Material Guide for Metals


Metal is a highly versatile material, used for making casters, frames, hardware, and other support systems for furniture. There’s also furniture fully made up of metal such as benches, beds, chairs, etc. All metals have inherent quality of being durable and sturdy, however some metals are preferred over others. Below is a list of metals commonly used for furniture and hardware production.

  • Stainless steel: It is defined as a steel alloy with a minimum of 11.5 percent chromium content. Stainless steel does not stain, corrode or rust as easily as ordinary steel. There are different grades and surface finishes of stainless steel to suit the environment to which the material will be subjected in its lifetime.

    Grades of stainless steel: There are over 150 grades of stainless steel, of which 15 are most commonly used. Stainless steels are engineering materials with good corrosion- resistance, strength and fabrication characteristics. They can readily meet a wide range of design criteria, including load, service life and low maintenance. Selecting the proper stainless steel grades involves weighing four qualities in the following order of importance:

    1. Corrosion or Heat Resistance, the primary reason for specifying stainless. The specifier needs to know the nature of the environment and the degree of corrosion or heat resistance required.
    2. Mechanical Properties, particularly strength at room, elevated or low temperature. The combination of corrosion resistance and strength is the basis for selection.
    3. Fabrication Operations and how the product will be made (e.g., forging, machining, forming, welding, stamping, roll forming, four-slide operations).
    4. Total Cost, including material and production costs and considering the cumulative savings of a maintenance-free product with longevity.

  • Mild steels: Carbon steel is sometimes referred to as ‘mild steel’ or ‘plain carbon steel’. Mild steel makes up the largest part of steel production and is used in a vast range of applications. Typically carbon steels are stiff and strong. Some form of protective coating is used so that it doesn’t rust if used in a corrosive environment.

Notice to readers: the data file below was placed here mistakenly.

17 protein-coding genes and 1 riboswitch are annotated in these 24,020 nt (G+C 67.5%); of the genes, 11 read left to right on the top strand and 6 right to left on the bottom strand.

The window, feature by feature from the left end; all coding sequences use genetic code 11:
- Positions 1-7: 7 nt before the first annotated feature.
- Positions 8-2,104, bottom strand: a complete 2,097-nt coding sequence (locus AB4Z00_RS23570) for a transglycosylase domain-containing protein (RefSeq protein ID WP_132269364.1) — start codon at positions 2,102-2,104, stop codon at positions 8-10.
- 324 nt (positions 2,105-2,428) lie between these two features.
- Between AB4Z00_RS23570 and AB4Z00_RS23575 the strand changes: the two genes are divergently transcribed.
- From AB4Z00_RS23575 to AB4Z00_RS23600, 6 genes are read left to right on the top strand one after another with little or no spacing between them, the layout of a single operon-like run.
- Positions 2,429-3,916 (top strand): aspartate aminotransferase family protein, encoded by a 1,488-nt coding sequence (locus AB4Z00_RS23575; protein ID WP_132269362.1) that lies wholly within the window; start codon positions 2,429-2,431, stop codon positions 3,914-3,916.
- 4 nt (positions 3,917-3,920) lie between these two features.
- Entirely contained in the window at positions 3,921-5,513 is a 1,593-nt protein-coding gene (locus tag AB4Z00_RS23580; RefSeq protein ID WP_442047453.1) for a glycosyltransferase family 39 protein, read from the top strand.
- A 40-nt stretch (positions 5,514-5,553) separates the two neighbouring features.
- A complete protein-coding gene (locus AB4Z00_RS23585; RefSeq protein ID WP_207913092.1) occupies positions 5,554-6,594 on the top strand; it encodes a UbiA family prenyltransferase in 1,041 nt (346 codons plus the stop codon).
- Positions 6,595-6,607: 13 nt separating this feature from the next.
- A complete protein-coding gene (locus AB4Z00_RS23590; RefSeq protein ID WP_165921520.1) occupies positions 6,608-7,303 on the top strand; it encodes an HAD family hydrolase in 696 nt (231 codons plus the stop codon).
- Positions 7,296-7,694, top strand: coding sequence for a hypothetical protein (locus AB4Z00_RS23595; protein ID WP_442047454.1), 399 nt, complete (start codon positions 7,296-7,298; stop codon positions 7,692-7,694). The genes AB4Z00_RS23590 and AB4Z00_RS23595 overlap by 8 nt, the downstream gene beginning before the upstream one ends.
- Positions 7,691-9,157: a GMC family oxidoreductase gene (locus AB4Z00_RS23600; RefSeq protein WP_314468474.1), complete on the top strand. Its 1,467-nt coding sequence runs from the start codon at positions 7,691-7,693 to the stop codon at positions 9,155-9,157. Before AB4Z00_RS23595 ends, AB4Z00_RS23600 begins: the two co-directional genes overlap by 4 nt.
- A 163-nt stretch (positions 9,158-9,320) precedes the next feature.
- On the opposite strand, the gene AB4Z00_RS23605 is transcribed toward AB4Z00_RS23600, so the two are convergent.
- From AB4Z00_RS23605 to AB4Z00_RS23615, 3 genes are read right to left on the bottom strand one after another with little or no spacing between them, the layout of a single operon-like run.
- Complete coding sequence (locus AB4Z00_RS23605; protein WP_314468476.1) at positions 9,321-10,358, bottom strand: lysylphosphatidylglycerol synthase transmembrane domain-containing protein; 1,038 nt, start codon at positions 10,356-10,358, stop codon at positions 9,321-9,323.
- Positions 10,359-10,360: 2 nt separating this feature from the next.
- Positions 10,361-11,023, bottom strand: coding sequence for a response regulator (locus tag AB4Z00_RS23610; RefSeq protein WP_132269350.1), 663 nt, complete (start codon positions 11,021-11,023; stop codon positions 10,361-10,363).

Stainless steel v/s mild steel: Stainless Steel is less malleable and harder than mild steel. Mild steel is less brittle than steel. Stainless Steel is more resistant to corrosion. Mild steel can be further strengthened through the addition of carbon. The basic difference is that s/s has very little carbon and is alloyed with chromium, nickel, molybdenum and other elements to improve its mechanical and chemical properties.

  • Brass: It is a metal alloy made of copper and zinc; the proportions of zinc and copper can be varied to create a range of brasses with varying properties. Brass is used for decoration for its bright gold-like appearance. Since it has gold like appearance it would be a royal choice if used as a material for furniture. It provides high workability (historically with hand tools) and durability. We use the so-called dezincification resistant (DZR or DR) brasses, sometimes referred to as CR (corrosion resistant) brasses to avoid corrosion risk; also it does not affect the look or quality if water is kept in contact of it.

  • Bronze: It is an alloy consisting primarily of copper, commonly with about 12 percent tin and often with the addition of other metals and sometimes non-metals or metalloids such as arsenic, phosphorus or silicon. Bronze is far more resilient to everyday wear and tear which is one of the main reasons that it is the number one choice for many customers. Another advantage is that this type of furniture is pet resistant because they cannot scratch or damage the furniture, making it practically indestructible by common household pets.